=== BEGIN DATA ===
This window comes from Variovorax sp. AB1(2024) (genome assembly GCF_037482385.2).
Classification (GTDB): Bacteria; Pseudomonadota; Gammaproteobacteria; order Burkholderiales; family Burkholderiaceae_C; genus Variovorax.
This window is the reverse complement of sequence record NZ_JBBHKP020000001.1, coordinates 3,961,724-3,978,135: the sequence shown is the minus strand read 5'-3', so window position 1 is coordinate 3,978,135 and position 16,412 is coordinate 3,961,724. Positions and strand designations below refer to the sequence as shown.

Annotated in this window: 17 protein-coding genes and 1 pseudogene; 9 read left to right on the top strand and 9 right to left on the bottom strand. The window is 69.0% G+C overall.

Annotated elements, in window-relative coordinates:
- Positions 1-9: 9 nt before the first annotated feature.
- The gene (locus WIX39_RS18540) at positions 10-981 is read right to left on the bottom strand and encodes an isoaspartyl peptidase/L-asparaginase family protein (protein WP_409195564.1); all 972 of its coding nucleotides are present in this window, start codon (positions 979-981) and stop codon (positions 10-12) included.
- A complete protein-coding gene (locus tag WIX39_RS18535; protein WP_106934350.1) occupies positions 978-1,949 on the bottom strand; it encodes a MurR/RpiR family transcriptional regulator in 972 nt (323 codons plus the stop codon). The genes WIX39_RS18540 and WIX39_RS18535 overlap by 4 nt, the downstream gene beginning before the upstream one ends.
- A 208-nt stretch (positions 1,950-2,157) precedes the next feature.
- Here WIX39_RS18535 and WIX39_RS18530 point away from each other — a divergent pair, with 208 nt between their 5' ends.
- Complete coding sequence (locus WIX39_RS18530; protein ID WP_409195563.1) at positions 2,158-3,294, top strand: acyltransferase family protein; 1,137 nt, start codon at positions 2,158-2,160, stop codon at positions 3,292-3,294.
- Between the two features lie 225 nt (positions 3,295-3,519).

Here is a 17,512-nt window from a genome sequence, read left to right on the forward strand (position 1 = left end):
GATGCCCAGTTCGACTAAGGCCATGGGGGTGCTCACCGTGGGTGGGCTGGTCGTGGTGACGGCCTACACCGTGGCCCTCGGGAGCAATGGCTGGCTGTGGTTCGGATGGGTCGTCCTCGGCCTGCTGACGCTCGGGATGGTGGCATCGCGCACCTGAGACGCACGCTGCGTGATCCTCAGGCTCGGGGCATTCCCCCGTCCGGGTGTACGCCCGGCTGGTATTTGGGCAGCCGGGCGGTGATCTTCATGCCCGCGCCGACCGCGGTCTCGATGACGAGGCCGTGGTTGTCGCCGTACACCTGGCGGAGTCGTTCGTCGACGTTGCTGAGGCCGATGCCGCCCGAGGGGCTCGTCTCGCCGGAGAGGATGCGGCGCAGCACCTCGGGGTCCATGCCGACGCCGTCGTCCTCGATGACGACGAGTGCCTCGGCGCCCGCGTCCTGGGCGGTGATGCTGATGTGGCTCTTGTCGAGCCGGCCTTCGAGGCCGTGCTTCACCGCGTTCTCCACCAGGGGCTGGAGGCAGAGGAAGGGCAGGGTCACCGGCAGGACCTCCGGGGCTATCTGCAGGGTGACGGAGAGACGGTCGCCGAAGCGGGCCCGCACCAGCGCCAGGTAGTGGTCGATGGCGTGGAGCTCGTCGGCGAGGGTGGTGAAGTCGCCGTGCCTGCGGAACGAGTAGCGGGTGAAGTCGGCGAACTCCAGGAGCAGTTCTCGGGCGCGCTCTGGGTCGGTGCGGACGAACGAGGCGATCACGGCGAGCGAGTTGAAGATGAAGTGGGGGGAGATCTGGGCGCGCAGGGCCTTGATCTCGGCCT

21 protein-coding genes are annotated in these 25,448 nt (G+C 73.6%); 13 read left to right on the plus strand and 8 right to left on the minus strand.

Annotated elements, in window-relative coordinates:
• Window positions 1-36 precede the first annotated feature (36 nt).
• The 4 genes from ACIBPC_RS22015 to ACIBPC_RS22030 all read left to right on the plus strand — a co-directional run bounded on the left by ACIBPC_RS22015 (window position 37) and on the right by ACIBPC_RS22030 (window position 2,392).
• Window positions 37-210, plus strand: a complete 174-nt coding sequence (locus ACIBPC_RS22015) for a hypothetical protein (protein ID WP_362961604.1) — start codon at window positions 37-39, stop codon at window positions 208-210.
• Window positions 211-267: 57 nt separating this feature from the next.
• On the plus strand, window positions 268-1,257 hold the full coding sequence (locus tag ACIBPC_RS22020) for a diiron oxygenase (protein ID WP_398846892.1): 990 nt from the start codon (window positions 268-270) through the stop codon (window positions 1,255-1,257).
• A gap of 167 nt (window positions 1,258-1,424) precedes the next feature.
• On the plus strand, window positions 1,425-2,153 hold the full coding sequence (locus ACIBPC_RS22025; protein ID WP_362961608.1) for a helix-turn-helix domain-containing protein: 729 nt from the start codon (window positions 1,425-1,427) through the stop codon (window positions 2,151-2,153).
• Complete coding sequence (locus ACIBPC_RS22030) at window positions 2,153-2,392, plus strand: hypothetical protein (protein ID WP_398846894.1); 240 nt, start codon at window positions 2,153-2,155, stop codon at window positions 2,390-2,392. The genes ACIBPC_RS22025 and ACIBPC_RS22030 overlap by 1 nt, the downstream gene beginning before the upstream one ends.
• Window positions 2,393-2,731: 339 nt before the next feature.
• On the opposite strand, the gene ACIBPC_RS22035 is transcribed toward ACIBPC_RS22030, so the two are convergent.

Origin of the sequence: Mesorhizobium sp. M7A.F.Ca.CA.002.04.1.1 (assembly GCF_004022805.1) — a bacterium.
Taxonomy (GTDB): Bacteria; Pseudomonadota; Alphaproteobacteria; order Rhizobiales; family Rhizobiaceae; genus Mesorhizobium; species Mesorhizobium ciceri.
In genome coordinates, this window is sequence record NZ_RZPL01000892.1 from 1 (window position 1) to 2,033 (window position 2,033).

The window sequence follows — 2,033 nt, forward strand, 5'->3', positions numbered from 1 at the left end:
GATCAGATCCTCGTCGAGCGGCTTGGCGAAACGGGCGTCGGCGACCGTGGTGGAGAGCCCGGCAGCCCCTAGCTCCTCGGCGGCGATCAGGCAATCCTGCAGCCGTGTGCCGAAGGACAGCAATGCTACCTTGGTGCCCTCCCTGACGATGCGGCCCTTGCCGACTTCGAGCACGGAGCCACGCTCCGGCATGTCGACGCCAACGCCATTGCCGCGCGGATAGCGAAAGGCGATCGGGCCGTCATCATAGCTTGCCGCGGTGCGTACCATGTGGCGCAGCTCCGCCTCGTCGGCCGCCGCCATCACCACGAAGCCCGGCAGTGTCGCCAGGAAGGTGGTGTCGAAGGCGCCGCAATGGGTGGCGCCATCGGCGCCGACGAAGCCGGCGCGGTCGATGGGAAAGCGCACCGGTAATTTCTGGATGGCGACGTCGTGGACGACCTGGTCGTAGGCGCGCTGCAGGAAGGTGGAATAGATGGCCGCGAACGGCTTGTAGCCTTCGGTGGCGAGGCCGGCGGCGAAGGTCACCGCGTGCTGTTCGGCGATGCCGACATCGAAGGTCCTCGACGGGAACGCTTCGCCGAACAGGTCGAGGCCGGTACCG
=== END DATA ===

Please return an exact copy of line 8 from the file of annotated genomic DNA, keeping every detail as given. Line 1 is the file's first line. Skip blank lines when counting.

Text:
- A complete protein-coding gene (locus tag WIX39_RS18535; protein WP_106934350.1) occupies positions 978-1,949 on the bottom strand; it encodes a MurR/RpiR family transcriptional regulator in 972 nt (323 codons plus the stop codon). The genes WIX39_RS18540 and WIX39_RS18535 overlap by 4 nt, the downstream gene beginning before the upstream one ends.